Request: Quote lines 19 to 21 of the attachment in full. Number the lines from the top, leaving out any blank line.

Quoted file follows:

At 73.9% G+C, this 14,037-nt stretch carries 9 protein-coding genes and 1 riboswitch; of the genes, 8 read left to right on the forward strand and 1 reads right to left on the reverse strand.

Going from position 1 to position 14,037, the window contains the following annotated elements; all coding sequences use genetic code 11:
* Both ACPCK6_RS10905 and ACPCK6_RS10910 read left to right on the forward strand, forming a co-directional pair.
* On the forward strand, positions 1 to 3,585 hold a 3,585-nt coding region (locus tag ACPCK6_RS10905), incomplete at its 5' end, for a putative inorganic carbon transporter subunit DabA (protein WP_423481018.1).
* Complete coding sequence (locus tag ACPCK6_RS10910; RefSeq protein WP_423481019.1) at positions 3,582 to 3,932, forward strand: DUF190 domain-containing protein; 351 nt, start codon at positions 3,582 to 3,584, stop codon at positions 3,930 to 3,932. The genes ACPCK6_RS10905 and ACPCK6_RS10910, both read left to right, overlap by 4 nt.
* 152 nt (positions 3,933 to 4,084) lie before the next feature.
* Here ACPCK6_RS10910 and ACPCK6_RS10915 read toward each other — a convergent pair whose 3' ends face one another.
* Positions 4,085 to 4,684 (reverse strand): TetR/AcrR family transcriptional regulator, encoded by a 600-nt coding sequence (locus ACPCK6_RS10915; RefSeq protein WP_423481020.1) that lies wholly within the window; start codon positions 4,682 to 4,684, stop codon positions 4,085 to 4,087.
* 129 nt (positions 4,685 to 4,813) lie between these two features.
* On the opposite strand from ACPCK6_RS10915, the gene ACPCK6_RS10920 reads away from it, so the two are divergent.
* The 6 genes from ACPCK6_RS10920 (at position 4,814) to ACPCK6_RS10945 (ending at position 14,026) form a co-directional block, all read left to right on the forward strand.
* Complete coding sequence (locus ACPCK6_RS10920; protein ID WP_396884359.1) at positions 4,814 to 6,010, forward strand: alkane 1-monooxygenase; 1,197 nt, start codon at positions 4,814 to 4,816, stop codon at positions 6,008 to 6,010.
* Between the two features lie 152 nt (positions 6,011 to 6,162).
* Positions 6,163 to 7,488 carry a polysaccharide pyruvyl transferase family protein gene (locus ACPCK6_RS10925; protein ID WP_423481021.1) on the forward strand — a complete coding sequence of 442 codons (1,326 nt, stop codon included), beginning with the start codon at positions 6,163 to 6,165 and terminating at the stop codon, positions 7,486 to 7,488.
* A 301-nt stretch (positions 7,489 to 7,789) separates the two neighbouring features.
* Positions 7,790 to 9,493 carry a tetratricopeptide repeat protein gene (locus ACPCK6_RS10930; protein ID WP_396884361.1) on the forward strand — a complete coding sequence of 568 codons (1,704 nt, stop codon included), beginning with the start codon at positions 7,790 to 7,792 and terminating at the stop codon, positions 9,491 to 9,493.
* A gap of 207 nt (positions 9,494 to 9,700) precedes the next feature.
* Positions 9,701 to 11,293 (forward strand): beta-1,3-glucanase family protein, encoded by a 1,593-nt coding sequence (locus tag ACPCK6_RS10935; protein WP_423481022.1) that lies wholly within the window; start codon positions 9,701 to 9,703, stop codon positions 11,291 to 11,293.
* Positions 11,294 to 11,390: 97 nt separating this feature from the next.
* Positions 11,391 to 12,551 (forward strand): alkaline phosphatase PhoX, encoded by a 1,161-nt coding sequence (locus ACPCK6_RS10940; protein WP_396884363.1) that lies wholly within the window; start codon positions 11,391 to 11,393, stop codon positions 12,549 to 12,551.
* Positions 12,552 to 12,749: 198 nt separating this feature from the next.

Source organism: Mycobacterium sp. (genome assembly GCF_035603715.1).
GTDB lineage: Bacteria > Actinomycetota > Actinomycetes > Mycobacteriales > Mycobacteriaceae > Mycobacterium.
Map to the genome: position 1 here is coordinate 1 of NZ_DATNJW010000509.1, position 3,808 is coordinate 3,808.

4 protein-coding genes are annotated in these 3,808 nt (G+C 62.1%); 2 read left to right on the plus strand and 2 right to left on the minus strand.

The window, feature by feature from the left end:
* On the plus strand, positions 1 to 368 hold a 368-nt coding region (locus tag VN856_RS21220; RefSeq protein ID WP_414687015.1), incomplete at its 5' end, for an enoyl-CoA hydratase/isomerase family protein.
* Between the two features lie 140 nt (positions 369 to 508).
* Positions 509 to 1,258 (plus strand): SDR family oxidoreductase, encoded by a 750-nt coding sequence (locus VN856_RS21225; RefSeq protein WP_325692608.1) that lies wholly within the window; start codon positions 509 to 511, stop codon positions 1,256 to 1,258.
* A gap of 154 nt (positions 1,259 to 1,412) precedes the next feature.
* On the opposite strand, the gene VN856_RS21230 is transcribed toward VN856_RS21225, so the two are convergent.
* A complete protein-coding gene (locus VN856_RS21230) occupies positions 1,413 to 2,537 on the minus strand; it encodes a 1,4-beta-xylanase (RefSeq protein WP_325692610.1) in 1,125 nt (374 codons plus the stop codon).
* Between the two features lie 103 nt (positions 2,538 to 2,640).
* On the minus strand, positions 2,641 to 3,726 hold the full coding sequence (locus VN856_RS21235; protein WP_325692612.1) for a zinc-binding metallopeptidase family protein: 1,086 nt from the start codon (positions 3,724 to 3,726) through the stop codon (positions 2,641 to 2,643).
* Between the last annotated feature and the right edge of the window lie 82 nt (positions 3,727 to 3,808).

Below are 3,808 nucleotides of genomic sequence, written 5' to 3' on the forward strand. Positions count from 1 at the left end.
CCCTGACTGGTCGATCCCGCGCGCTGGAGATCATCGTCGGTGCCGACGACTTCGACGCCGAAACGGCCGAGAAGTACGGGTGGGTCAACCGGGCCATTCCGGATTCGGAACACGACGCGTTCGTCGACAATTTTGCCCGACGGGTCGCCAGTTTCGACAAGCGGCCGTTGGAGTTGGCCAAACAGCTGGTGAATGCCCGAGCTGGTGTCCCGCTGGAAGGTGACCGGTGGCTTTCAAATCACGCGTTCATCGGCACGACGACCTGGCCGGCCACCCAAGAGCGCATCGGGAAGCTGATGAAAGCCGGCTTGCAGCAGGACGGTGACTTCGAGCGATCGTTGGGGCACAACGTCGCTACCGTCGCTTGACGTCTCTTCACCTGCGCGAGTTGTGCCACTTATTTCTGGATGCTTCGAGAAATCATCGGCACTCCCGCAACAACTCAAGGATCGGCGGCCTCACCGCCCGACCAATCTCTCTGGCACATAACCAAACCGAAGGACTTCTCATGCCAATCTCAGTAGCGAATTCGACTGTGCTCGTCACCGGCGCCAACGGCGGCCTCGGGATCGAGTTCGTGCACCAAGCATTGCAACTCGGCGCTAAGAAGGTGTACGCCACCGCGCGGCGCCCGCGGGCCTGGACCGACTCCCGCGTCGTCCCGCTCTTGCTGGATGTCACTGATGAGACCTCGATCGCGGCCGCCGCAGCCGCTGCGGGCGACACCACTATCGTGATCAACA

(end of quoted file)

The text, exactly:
* Positions 11,294 to 11,390: 97 nt separating this feature from the next.
* Positions 11,391 to 12,551 (forward strand): alkaline phosphatase PhoX, encoded by a 1,161-nt coding sequence (locus ACPCK6_RS10940; protein WP_396884363.1) that lies wholly within the window; start codon positions 11,391 to 11,393, stop codon positions 12,549 to 12,551.
* Positions 12,552 to 12,749: 198 nt separating this feature from the next.